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Pharmacology for the paramedic

Terms in this set (104)

Class: Sympathomimetic
Action: Endogenous catecholamine that directly stimulates both alpha-1, beta-1 and beta-2
adrenergic receptors. The effects this will have on the heart include increased contractile force,
increased rate, and increased cardiac output. Epinephrine is also a potent vasoconstrictor as
well as a bronchodilator. Other effects include slowing of gastric motility, miosis, and pale skin.
Indications: Anaphylaxis, cardiac arrest, asthma, bradycardia (first line in peds), shock not
caused by hypovolemia, severe hypotension accompanied with bradycardia when pacing and
atropine fail.
Contraindications: Hypovolemic shock. Caution should be used in patients with known
cardiovascular disease or pts > 45 y/o
Onset/Duration:
Onset: 1-2 min IV, 5-10 mins SQ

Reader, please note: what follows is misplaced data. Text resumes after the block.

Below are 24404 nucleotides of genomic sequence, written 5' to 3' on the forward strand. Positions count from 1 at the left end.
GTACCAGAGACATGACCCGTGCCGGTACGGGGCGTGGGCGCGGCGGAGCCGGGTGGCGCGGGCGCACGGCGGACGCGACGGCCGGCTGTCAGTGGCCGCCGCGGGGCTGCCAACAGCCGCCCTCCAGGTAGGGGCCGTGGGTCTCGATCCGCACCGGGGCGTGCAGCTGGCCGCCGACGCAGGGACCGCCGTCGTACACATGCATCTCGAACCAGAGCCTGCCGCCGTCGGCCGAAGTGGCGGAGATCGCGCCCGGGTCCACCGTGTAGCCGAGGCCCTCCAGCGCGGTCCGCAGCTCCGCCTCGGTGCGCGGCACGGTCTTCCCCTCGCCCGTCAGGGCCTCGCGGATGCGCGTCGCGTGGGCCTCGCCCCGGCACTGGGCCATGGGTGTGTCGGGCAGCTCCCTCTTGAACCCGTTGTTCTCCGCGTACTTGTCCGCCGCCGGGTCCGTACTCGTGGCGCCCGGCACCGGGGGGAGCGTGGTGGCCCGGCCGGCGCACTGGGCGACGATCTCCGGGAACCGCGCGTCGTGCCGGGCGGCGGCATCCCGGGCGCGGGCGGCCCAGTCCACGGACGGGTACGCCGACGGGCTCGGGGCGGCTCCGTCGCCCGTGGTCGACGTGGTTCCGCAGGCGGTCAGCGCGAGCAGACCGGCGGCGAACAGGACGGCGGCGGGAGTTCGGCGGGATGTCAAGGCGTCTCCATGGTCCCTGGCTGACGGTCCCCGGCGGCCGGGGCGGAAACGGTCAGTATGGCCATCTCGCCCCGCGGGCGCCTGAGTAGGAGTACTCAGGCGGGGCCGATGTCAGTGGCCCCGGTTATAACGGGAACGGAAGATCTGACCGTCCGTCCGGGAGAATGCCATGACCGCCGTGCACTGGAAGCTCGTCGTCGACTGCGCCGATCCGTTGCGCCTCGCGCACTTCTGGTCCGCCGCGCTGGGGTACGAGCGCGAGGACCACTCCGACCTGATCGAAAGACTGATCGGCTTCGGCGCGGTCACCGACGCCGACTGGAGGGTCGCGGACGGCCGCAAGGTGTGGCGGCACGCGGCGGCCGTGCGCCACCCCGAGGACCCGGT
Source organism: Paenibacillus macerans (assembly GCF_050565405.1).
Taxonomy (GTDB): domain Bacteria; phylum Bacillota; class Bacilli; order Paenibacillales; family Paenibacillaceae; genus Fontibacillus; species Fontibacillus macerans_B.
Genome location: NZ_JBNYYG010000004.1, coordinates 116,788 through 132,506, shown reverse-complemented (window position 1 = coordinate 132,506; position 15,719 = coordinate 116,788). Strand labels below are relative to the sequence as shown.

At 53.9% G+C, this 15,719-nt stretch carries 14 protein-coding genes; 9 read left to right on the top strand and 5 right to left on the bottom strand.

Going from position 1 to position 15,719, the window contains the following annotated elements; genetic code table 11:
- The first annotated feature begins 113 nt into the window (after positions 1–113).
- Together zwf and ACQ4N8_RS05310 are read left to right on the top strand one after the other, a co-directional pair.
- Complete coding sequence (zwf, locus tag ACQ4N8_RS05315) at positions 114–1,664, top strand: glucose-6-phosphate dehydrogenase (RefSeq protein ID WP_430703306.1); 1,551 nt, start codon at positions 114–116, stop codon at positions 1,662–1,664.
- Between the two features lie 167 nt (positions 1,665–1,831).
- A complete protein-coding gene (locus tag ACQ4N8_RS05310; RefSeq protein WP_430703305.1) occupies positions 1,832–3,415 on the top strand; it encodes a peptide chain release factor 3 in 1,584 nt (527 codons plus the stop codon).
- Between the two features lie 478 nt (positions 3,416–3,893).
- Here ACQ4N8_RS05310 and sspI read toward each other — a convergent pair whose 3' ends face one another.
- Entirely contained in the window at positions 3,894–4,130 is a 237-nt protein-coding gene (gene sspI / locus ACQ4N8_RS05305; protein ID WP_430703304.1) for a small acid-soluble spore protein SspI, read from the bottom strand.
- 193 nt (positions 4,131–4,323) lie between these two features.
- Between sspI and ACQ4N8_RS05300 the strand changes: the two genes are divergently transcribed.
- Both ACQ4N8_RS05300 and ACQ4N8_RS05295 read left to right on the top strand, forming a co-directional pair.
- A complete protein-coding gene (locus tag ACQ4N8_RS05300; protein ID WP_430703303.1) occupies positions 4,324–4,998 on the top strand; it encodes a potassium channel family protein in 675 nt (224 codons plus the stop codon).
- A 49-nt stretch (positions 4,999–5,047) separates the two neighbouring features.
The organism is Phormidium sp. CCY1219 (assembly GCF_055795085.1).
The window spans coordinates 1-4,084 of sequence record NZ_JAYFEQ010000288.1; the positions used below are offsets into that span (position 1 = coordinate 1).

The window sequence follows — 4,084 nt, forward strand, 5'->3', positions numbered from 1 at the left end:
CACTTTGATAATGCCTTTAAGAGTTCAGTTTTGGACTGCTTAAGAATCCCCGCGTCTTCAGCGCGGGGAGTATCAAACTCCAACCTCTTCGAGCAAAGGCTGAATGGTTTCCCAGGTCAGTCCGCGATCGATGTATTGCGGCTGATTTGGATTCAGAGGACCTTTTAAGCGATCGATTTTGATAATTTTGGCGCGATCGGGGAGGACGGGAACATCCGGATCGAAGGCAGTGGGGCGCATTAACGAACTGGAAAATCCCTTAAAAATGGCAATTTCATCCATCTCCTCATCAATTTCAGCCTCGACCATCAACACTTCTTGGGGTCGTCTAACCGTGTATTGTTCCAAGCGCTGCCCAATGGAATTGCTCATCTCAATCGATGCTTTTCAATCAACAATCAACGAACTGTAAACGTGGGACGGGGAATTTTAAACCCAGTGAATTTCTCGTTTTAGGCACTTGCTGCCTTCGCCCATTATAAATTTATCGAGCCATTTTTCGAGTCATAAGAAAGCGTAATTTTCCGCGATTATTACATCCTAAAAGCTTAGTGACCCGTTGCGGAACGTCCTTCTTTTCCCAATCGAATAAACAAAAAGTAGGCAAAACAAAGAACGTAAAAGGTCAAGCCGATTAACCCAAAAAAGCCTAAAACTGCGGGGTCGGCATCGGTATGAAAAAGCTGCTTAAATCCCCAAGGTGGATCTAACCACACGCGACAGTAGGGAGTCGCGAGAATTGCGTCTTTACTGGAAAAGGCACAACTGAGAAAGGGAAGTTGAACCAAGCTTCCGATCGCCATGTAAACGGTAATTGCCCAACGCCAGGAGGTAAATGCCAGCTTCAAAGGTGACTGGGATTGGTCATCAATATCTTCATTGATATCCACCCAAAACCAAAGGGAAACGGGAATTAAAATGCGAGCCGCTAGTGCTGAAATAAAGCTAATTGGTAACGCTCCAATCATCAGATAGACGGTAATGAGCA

Duration: 5-10 min IM
Dose/Route:
Adult: Cardiac arrest - 1 mg 1:10,000 IV/IO every 3-5 min with no max.
Anaphylaxis/asthma - 0.3-0.5 mg SQ/IM 1:1,000. If no response, some protocols give
0.3-0.5 mg IV 1:10,000. Post cardiac arrest or for bradycardia with severe hypotension -
2-10 mcg/min IV drip and titrate to effect.
Peds: Cardiac arrest - 0.01 mg/kg 1:10,000 IV/IO max of 1 mg every 3-5 mins.
Anaphylaxis/asthma - 0.01 mg/kg 1:1,000 SQ/IM with a max single dose 0.3 mg.
Side Effects: Tachycardia, hypertension, anxiety, cardiac dysrhythmias, tremors, dyspnea
Note: Always use epinephrine 1:1,000 when given SQ/IM and 1:10,000 when given IV/IO.
Giving concurrently with alkaline solutions such as sodium bicarbonate will cause crystallization
of fluid.